#### Introduction

Assessing the long term stability of a product - such as personal care and household products, foodstuffs and beverages, and paints, inks and coatings – can be both a tedious and time consuming process and must account for the environmental conditions that the product is likely to encounter during its lifetime. It’s not unusual for such products to be exposed to temperatures ranging from below freezing to as high as 50°C when being transported in trucks, and stored in warehouses. Under such conditions, products may deteriorate and become visually unacceptable and/or less effective.

In order to determine the temperature stability of such products it is necessary to monitor the rheological behaviour of the product through a number of temperature cycles. This is best assessed by monitoring the Complex ModulusThe complex modulus consists of two components, the storage and the loss moduli. The storage modulus (or Young’s modulus) describes the stiffness and the loss modulus describes the damping (or viscoelastic) behavior of the corresponding sample using the method of Dynamic Mechanical Analysis (DMA). complex modulus (G*) as a function of temperature. A thermally stable system should show similar cycling behaviour since the microstructure should not have changed. For thermally unstable samples, temperature cycling will cause the Complex ModulusThe complex modulus consists of two components, the storage and the loss moduli. The storage modulus (or Young’s modulus) describes the stiffness and the loss modulus describes the damping (or viscoelastic) behavior of the corresponding sample using the method of Dynamic Mechanical Analysis (DMA). complex modulus to have a different temperature dependence on each thermal cycle.

This application note shows methodology and data for Thermal StabilityA material is thermally stable if it does not decompose under the influence of temperature. One way to determine the thermal stability of a substance is to use a TGA (thermogravimetric analyzer). thermal stability for two skin cream product formulations.

#### Experimental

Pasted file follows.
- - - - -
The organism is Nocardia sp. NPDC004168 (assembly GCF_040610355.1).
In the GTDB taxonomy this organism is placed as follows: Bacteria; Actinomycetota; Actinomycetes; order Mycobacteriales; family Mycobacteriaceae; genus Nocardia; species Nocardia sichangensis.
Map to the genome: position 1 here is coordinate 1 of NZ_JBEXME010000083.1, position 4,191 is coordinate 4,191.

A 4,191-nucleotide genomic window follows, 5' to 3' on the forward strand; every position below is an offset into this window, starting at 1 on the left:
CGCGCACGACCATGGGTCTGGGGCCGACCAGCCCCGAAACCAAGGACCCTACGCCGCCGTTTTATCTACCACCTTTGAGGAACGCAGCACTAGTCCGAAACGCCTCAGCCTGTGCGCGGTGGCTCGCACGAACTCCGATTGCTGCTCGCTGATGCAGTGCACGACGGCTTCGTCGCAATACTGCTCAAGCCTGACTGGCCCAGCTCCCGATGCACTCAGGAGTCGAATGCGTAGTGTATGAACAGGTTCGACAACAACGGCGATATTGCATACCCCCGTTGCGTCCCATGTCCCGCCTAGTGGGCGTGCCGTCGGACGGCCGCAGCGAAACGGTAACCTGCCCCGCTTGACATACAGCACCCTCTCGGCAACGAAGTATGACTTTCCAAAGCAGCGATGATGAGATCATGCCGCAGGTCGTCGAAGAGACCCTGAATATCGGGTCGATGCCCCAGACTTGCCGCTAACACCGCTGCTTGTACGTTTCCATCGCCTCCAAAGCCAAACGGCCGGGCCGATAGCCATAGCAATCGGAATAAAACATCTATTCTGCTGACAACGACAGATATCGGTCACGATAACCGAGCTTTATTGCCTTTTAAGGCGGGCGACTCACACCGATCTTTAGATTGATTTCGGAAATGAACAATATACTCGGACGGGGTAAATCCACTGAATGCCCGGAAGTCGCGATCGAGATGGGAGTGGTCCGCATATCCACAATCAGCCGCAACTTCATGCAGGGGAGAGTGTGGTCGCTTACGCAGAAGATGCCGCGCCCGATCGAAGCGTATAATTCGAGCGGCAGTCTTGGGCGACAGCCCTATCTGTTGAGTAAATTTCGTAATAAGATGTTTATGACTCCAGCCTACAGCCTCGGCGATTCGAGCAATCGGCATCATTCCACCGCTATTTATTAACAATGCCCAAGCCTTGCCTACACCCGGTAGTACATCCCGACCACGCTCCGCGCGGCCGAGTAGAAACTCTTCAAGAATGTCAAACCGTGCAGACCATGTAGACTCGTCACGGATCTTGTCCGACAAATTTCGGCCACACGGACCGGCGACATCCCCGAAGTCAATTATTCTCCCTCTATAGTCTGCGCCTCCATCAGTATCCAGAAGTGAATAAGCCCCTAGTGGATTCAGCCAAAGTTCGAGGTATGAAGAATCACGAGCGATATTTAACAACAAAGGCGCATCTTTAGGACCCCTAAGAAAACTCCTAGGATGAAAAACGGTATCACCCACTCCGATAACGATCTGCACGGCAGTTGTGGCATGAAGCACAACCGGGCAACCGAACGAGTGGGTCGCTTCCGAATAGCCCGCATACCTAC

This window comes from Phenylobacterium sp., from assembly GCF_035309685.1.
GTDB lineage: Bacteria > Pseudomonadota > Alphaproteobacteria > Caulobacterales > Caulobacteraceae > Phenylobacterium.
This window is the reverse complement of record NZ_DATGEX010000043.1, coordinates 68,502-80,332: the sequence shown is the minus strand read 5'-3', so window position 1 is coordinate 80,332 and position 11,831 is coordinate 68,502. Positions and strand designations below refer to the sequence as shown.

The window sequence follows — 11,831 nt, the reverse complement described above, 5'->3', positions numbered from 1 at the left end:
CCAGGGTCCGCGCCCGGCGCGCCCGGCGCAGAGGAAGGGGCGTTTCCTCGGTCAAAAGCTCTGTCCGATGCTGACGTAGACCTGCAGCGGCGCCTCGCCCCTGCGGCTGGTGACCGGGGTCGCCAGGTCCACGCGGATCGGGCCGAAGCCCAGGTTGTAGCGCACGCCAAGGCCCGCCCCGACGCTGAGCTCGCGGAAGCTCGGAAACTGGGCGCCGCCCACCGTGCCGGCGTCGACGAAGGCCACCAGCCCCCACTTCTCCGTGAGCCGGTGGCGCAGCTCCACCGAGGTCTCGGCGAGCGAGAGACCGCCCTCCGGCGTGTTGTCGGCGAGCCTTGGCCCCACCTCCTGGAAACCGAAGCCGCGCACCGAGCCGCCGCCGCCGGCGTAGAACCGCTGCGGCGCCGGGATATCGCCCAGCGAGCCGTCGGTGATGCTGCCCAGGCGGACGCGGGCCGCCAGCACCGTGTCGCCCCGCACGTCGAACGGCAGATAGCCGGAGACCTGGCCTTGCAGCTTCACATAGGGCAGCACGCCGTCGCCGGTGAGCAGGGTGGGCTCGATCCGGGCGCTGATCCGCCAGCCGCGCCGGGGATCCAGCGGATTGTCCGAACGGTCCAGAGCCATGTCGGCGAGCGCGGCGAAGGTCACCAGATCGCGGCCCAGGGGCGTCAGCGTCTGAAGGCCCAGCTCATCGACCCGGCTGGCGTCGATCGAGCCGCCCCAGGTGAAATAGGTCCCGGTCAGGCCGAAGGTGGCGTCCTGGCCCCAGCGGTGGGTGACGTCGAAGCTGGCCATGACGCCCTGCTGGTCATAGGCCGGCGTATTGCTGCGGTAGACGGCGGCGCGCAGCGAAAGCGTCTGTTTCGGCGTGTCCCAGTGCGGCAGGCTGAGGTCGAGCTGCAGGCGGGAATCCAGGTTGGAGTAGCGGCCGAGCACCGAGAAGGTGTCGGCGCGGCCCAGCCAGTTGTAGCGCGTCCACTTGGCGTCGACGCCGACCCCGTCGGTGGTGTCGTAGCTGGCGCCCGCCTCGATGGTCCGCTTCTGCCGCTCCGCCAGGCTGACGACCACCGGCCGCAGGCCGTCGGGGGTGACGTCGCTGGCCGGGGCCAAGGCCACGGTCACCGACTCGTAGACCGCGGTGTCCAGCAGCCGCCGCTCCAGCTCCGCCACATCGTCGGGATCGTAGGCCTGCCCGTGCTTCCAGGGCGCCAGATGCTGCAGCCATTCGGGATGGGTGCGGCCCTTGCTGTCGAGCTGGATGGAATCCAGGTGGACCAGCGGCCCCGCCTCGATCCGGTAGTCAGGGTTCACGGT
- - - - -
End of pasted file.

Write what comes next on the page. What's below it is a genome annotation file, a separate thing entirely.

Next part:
- Two skin cream products were evaluated for Thermal StabilityA material is thermally stable if it does not decompose under the influence of temperature. One way to determine the thermal stability of a substance is to use a TGA (thermogravimetric analyzer). thermal stability over the temperature range from 10°C to 50°.
- Rotational rheometer measurements were made using a Kinexus rheometer with a Peltier plate cartridge and a cone and plate measuring system
^{1}, and utilizing standard pre-configured sequences in rSpace software. - A standard loading sequence was used to ensure that the sample was subject to a consistent and controllable loading protocol.
- A StrainStrain describes a deformation of a material, which is loaded mechanically by an external force or stress. Rubber compounds show creep properties, if a static load is applied.strain-controlled amplitude sweep is performed to measure the length of the Linear ViscoElastic Region (Linear Viscoelastic Region (LVER)In the LVER, applied stresses are insufficient to cause structural breakdown (yielding) of the structure and hence important micro-structural properties are being measured.LVER), and to determine an appropriate StrainStrain describes a deformation of a material, which is loaded mechanically by an external force or stress. Rubber compounds show creep properties, if a static load is applied.strain value to be used in the subsequent temperature ramp test (the Linear Viscoelastic Region (LVER)In the LVER, applied stresses are insufficient to cause structural breakdown (yielding) of the structure and hence important micro-structural properties are being measured.LVER determination is automated within rSpace software, and the StrainStrain describes a deformation of a material, which is loaded mechanically by an external force or stress. Rubber compounds show creep properties, if a static load is applied.strain value determined is fed forward into the next part of the sequence).